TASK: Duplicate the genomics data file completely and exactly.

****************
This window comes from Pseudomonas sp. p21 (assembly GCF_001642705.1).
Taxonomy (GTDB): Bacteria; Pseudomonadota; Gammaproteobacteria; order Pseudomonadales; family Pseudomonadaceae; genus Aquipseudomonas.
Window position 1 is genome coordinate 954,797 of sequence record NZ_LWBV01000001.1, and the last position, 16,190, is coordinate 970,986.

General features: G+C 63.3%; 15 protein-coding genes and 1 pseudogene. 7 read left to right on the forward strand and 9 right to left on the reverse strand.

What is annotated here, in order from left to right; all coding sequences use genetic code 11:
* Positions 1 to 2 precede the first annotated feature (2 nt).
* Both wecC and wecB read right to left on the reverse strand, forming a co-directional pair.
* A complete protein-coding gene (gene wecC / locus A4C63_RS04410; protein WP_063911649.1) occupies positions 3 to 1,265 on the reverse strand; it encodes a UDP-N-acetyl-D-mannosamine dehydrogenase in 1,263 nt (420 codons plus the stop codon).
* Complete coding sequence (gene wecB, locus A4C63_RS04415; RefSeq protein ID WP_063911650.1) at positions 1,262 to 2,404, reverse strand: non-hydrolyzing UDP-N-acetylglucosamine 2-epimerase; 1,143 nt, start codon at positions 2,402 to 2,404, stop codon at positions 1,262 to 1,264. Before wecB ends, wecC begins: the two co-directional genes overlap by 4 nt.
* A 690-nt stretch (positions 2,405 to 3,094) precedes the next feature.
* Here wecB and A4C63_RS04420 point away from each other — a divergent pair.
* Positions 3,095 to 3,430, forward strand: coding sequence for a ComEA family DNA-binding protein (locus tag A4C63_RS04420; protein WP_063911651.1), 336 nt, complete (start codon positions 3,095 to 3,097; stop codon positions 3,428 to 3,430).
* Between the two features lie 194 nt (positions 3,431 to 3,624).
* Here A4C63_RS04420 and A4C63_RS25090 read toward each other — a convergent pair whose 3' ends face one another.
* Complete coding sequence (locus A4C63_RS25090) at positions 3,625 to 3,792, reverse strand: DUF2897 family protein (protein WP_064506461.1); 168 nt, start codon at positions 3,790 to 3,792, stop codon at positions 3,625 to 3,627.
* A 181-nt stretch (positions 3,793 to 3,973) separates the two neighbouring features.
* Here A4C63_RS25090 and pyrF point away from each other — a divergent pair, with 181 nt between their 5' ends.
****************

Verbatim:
This window comes from Pseudomonas sp. p21 (assembly GCF_001642705.1).
Taxonomy (GTDB): Bacteria; Pseudomonadota; Gammaproteobacteria; order Pseudomonadales; family Pseudomonadaceae; genus Aquipseudomonas.
Window position 1 is genome coordinate 954,797 of sequence record NZ_LWBV01000001.1, and the last position, 16,190, is coordinate 970,986.

General features: G+C 63.3%; 15 protein-coding genes and 1 pseudogene. 7 read left to right on the forward strand and 9 right to left on the reverse strand.

What is annotated here, in order from left to right; all coding sequences use genetic code 11:
* Positions 1 to 2 precede the first annotated feature (2 nt).
* Both wecC and wecB read right to left on the reverse strand, forming a co-directional pair.
* A complete protein-coding gene (gene wecC / locus A4C63_RS04410; protein WP_063911649.1) occupies positions 3 to 1,265 on the reverse strand; it encodes a UDP-N-acetyl-D-mannosamine dehydrogenase in 1,263 nt (420 codons plus the stop codon).
* Complete coding sequence (gene wecB, locus A4C63_RS04415; RefSeq protein ID WP_063911650.1) at positions 1,262 to 2,404, reverse strand: non-hydrolyzing UDP-N-acetylglucosamine 2-epimerase; 1,143 nt, start codon at positions 2,402 to 2,404, stop codon at positions 1,262 to 1,264. Before wecB ends, wecC begins: the two co-directional genes overlap by 4 nt.
* A 690-nt stretch (positions 2,405 to 3,094) precedes the next feature.
* Here wecB and A4C63_RS04420 point away from each other — a divergent pair.
* Positions 3,095 to 3,430, forward strand: coding sequence for a ComEA family DNA-binding protein (locus tag A4C63_RS04420; protein WP_063911651.1), 336 nt, complete (start codon positions 3,095 to 3,097; stop codon positions 3,428 to 3,430).
* Between the two features lie 194 nt (positions 3,431 to 3,624).
* Here A4C63_RS04420 and A4C63_RS25090 read toward each other — a convergent pair whose 3' ends face one another.
* Complete coding sequence (locus A4C63_RS25090) at positions 3,625 to 3,792, reverse strand: DUF2897 family protein (protein WP_064506461.1); 168 nt, start codon at positions 3,790 to 3,792, stop codon at positions 3,625 to 3,627.
* A 181-nt stretch (positions 3,793 to 3,973) separates the two neighbouring features.
* Here A4C63_RS25090 and pyrF point away from each other — a divergent pair, with 181 nt between their 5' ends.